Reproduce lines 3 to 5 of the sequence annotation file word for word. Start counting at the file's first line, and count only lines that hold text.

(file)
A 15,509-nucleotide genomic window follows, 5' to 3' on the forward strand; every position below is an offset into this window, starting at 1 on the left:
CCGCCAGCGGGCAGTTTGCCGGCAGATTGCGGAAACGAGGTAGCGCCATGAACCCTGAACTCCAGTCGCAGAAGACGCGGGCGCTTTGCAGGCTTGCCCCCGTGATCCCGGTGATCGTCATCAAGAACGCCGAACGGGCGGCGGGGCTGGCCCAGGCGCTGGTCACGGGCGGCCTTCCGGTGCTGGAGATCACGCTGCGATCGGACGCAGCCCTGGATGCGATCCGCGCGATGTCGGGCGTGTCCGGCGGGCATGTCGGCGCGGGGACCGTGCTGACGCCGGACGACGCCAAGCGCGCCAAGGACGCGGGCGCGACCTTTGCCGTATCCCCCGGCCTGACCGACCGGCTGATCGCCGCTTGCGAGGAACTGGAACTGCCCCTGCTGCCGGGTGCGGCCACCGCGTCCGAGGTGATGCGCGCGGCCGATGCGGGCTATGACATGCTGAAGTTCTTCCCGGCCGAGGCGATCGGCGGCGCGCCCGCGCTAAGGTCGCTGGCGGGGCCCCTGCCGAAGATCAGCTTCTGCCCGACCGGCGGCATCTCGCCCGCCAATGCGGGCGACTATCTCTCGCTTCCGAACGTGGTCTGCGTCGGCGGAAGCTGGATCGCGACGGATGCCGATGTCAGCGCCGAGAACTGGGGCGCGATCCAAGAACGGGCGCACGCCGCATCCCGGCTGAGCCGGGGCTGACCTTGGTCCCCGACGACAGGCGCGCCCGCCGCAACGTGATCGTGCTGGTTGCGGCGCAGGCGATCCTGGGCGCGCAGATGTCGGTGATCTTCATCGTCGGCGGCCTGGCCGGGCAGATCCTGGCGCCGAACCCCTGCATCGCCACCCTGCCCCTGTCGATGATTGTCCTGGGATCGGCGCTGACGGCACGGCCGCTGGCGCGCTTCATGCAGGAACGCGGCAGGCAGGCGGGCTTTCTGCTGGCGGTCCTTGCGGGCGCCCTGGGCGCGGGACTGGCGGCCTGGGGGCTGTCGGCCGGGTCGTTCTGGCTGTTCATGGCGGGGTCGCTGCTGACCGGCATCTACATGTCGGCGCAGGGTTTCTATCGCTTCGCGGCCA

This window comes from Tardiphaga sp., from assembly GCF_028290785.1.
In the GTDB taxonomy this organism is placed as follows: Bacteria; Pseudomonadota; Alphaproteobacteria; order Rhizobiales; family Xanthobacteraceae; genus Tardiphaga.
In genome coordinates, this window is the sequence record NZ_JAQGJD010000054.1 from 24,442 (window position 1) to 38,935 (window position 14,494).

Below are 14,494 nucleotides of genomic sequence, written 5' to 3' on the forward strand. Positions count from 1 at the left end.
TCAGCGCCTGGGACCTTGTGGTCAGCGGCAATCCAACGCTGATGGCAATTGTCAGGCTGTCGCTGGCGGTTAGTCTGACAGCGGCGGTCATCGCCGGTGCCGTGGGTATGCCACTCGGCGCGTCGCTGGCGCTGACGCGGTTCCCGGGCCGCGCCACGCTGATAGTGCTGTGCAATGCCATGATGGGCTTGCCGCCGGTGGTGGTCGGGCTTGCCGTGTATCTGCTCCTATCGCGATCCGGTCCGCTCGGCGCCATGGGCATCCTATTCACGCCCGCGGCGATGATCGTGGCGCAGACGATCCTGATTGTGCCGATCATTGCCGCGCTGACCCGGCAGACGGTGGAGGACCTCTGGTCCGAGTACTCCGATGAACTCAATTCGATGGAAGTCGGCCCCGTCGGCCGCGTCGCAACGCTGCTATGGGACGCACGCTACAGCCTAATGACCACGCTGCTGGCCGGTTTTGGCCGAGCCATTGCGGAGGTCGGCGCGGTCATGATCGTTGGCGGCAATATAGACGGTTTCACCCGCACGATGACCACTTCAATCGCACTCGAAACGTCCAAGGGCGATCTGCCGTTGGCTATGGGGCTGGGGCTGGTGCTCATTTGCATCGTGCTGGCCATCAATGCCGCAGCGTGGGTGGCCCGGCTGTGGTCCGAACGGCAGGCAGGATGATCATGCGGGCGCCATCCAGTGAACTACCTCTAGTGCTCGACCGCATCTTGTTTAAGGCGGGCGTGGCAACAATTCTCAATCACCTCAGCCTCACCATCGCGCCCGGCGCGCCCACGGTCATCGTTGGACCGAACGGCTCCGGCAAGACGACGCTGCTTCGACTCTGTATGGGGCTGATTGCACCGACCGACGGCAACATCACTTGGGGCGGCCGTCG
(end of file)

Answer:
This window comes from Tardiphaga sp., from assembly GCF_028290785.1.
In the GTDB taxonomy this organism is placed as follows: Bacteria; Pseudomonadota; Alphaproteobacteria; order Rhizobiales; family Xanthobacteraceae; genus Tardiphaga.
In genome coordinates, this window is the sequence record NZ_JAQGJD010000054.1 from 24,442 (window position 1) to 38,935 (window position 14,494).